For those in a company, it is highly unlikely that you will be paying tax on account and therefore you will settle your tax on the basis of the actual amount due approximately nine months after the company’s financial year-end. 

For those paying under self-assessment – the self-employed and partnerships – you are required to pay ‘on account’ within the same tax year and soon after the tax year in question. 

These payments are crudely set at 50% of the liability for the year before rather than assessing your actual position.

The effect of this is that a reduction in your income tax liability for 2020-21 will affect the payments on account for 2021-22 payable in January 2022 and July 2022. 

This will result in January 2023 being a time when any shortfall is paid – because the payments on account were lower – together with payments on account for 2022-23 being based on a higher liability. January 2023 will definitely be a date to hate, but, with planning, can be easily managed.   

For those with companies, you can plan the timing of taking dividends or loans to smooth out the tax position but this is always considered on a case-by-case basis. 

Consider your staffing arrangements

The Coronavirus Job Retention Scheme, or furlough scheme as many refer to it, has been a welcome support to businesses during the pandemic. At the time of writing, the scheme is set to end at the end of April 2021, having been extended. 

Depending on how long the scheme runs for, you may be able to use it to assist you with retaining key employees if sufficient work is not available to restore their position to normal hours. 

Over time, the scheme has become more flexible and therefore you can pay for the hours that are being worked and claim the majority of the costs for the hours that are not worked.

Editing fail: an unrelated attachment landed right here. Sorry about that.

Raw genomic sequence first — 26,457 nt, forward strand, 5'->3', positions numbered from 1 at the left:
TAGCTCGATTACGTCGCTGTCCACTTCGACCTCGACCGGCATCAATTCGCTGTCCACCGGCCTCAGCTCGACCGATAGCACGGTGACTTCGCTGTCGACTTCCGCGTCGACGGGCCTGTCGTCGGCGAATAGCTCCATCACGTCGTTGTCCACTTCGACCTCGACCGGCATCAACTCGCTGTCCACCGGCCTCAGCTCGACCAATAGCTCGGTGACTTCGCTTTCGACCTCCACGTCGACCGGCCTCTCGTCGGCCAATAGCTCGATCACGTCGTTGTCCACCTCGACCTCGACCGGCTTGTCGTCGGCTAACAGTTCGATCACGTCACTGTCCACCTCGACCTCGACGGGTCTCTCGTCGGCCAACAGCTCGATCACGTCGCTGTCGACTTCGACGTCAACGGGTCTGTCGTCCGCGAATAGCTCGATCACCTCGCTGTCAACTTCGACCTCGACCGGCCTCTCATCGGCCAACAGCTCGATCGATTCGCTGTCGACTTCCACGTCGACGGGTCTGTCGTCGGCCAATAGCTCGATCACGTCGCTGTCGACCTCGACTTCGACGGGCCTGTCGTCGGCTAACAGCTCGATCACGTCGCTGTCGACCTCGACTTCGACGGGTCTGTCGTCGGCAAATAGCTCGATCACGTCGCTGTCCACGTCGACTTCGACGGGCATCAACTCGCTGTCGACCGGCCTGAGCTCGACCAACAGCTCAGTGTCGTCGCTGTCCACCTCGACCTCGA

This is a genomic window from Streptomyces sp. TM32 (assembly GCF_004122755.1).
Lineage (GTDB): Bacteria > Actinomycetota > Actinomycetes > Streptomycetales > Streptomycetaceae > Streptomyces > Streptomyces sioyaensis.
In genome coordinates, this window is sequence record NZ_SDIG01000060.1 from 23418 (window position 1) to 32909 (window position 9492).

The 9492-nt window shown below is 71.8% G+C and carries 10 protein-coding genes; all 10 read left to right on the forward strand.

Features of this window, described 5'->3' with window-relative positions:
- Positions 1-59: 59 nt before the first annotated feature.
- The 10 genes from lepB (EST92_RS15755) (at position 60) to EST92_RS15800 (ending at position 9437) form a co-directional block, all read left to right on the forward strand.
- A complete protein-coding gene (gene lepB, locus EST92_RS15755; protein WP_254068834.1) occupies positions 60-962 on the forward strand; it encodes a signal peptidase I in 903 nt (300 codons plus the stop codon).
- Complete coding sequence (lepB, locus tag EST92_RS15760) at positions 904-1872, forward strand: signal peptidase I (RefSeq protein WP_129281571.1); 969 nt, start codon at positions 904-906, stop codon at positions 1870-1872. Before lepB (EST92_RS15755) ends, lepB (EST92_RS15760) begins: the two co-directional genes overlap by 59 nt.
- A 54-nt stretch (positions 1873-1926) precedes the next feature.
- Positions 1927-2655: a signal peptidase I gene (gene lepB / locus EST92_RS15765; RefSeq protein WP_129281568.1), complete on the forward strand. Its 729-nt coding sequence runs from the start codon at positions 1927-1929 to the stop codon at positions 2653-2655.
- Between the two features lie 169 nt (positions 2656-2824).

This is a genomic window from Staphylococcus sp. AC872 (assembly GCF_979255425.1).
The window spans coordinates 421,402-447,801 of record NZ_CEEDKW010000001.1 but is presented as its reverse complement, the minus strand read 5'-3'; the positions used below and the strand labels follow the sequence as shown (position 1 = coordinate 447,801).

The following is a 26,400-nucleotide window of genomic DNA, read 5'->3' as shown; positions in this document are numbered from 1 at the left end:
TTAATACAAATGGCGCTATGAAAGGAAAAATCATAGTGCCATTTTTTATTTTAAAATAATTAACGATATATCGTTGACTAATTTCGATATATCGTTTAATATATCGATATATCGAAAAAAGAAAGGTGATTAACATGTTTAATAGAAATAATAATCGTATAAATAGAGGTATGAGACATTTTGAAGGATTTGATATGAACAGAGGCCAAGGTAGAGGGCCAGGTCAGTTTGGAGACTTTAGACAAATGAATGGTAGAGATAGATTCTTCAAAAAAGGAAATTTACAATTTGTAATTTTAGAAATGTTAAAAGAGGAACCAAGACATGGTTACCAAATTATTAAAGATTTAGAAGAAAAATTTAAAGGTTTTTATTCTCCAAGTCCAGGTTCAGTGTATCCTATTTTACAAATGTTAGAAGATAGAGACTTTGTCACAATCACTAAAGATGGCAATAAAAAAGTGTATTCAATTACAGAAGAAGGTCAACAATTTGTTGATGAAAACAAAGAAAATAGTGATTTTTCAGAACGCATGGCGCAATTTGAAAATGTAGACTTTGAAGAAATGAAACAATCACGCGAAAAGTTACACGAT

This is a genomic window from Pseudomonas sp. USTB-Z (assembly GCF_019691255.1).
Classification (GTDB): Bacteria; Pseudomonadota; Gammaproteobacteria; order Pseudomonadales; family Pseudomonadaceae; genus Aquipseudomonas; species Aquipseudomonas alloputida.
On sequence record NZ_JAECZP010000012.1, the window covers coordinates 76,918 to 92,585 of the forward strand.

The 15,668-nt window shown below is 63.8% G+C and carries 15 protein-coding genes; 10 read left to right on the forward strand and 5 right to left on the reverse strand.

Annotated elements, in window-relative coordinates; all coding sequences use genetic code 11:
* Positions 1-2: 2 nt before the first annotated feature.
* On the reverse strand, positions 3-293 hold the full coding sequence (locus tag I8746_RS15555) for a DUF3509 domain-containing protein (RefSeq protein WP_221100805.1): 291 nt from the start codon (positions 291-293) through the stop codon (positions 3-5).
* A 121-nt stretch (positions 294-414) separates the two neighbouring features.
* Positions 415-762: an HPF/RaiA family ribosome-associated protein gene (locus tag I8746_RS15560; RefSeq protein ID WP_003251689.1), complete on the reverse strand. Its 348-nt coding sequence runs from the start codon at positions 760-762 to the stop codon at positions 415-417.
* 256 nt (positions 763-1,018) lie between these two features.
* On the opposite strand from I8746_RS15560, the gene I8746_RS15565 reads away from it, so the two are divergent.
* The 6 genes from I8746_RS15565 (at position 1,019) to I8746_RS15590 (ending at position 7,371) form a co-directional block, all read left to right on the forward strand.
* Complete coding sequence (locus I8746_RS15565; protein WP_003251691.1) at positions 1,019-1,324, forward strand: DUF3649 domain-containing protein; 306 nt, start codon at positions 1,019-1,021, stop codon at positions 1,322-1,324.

Consider new opportunities 

There are likely to be many opportunities that present themselves as the NHS and private hospitals start to return to some level of normality. 

These opportunities may be available individually or perhaps for those working together, so it is important to understand what is happening with the private medical sector. 

You may need to look to other private hospitals for your private practice, depending on their longer-term policies.

Within the private medical sector, there have clearly been certain specialties more affected by the reduced capacity within the private hospitals. Plastic surgery has been particularly hard hit. 

To prevent this situation arising again in the future, many specialists are considering their own facilities to trade from. 

This is clearly a significant undertaking, but it does present a significant opportunity and, with the right set-up, you can access a profitable new income stream that the private hospitals would have previously earned. 

It also provides you with an asset that can be sold in the future rather than reaching retirement and simply ceasing your private work. 

Often, these arrangements are with colleagues to diversify the risk both financially and clinically. If you are considering this, it is important to have the right team around you, with specialist accountants and advisers essential.    

When the current difficult Covid situation is overcome, there will be a new environment of private work and it is important that you consider your position in advance to adapt to the challenges ahead. 

Engaging a specialist medical accountant during the times of significant change will ensure that you are in a strong position when life starts to go back to some level of normality. 

Ian Tongue (right) is a partner with Sandison Easson & Co